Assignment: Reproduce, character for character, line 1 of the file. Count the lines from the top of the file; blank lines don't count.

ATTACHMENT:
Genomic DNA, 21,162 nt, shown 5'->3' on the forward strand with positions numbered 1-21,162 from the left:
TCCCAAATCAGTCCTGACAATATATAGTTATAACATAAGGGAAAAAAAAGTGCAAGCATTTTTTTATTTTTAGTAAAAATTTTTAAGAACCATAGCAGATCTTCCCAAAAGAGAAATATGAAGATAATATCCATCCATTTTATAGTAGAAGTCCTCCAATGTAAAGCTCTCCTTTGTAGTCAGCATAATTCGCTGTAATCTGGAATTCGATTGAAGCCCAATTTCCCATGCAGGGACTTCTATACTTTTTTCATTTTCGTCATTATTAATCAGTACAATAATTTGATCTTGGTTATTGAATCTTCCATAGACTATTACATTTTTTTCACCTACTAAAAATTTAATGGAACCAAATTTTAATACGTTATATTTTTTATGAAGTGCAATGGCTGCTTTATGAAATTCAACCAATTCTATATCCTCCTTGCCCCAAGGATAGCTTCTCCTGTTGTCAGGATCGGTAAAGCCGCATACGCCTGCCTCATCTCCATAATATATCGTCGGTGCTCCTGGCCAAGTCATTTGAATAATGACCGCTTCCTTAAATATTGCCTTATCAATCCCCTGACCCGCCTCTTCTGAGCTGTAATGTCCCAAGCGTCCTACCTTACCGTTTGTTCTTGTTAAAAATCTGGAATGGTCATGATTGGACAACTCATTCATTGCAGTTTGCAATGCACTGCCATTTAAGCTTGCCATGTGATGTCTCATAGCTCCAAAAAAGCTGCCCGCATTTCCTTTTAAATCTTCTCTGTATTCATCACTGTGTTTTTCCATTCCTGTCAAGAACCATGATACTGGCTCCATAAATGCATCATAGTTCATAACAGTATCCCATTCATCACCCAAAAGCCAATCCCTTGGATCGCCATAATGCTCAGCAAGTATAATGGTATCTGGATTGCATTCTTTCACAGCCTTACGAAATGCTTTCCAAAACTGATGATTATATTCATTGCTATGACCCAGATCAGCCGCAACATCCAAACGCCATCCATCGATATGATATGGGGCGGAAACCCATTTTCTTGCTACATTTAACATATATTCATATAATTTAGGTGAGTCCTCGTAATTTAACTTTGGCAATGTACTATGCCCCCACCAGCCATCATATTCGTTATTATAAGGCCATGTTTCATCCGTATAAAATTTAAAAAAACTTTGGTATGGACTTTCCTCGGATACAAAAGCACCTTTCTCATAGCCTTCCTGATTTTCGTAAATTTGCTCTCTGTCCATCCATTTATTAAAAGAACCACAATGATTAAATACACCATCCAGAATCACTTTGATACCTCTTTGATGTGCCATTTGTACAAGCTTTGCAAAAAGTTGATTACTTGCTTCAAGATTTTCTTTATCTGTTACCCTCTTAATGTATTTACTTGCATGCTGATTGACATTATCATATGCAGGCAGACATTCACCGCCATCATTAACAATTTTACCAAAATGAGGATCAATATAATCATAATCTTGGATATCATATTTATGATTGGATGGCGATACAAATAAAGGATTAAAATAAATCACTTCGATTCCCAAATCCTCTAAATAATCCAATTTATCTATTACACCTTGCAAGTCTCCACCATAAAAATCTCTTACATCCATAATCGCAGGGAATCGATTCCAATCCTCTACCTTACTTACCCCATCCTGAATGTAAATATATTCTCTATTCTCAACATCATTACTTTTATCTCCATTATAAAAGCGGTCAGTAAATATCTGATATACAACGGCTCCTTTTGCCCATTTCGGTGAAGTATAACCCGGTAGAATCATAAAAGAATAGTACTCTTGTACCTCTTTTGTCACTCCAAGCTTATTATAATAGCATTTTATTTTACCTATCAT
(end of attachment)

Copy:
Genomic DNA, 21,162 nt, shown 5'->3' on the forward strand with positions numbered 1-21,162 from the left: